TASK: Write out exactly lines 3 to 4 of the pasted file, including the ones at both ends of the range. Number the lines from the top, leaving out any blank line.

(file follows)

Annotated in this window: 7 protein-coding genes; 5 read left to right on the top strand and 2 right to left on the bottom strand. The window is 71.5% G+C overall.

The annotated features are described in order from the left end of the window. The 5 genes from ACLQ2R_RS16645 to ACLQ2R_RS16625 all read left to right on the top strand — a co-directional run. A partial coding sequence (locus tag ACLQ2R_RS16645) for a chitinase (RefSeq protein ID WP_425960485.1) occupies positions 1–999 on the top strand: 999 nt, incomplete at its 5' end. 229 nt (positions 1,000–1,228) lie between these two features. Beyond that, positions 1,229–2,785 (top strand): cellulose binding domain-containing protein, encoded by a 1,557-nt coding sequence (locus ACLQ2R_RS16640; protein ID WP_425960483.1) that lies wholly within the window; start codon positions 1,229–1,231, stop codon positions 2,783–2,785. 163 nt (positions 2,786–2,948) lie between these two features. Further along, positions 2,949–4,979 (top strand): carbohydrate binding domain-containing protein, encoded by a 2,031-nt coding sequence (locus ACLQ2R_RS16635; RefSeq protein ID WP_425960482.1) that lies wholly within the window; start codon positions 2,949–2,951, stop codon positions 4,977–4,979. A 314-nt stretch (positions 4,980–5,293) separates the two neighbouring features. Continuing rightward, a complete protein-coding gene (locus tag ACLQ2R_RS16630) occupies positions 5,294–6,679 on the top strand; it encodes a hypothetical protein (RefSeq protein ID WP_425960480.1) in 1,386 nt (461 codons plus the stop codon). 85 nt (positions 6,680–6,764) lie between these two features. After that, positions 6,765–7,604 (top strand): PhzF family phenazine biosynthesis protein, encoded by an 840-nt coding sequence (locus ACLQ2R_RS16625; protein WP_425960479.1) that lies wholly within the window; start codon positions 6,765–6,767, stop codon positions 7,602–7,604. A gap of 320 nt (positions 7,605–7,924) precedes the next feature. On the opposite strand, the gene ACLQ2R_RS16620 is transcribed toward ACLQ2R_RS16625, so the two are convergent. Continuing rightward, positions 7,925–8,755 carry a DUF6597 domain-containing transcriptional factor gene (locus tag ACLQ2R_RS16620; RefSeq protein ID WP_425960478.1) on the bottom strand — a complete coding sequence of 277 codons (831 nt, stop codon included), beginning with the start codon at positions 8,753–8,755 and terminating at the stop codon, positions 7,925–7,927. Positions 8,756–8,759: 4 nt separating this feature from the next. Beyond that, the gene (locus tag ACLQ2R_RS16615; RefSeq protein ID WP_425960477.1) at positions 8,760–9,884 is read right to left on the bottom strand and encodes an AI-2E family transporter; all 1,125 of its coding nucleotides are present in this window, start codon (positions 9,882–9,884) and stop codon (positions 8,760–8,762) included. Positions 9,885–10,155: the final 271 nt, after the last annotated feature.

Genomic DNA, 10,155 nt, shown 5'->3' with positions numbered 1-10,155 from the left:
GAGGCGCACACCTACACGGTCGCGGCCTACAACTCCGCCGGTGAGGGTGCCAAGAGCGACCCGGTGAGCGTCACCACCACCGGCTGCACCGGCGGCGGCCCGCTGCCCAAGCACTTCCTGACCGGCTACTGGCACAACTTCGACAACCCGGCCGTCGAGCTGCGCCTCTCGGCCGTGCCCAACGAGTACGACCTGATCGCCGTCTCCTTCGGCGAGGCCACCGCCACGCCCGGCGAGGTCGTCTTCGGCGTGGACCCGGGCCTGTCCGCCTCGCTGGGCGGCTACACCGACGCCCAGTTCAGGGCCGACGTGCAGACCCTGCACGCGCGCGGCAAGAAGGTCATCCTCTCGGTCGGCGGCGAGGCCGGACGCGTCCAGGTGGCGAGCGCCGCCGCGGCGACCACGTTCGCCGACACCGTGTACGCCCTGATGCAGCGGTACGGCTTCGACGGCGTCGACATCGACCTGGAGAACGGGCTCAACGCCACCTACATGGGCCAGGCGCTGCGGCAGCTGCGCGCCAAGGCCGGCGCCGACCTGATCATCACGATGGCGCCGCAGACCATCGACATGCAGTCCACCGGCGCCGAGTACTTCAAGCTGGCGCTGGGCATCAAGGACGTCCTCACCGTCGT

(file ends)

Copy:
Genomic DNA, 10,155 nt, shown 5'->3' with positions numbered 1-10,155 from the left:
GAGGCGCACACCTACACGGTCGCGGCCTACAACTCCGCCGGTGAGGGTGCCAAGAGCGACCCGGTGAGCGTCACCACCACCGGCTGCACCGGCGGCGGCCCGCTGCCCAAGCACTTCCTGACCGGCTACTGGCACAACTTCGACAACCCGGCCGTCGAGCTGCGCCTCTCGGCCGTGCCCAACGAGTACGACCTGATCGCCGTCTCCTTCGGCGAGGCCACCGCCACGCCCGGCGAGGTCGTCTTCGGCGTGGACCCGGGCCTGTCCGCCTCGCTGGGCGGCTACACCGACGCCCAGTTCAGGGCCGACGTGCAGACCCTGCACGCGCGCGGCAAGAAGGTCATCCTCTCGGTCGGCGGCGAGGCCGGACGCGTCCAGGTGGCGAGCGCCGCCGCGGCGACCACGTTCGCCGACACCGTGTACGCCCTGATGCAGCGGTACGGCTTCGACGGCGTCGACATCGACCTGGAGAACGGGCTCAACGCCACCTACATGGGCCAGGCGCTGCGGCAGCTGCGCGCCAAGGCCGGCGCCGACCTGATCATCACGATGGCGCCGCAGACCATCGACATGCAGTCCACCGGCGCCGAGTACTTCAAGCTGGCGCTGGGCATCAAGGACGTCCTCACCGTCGT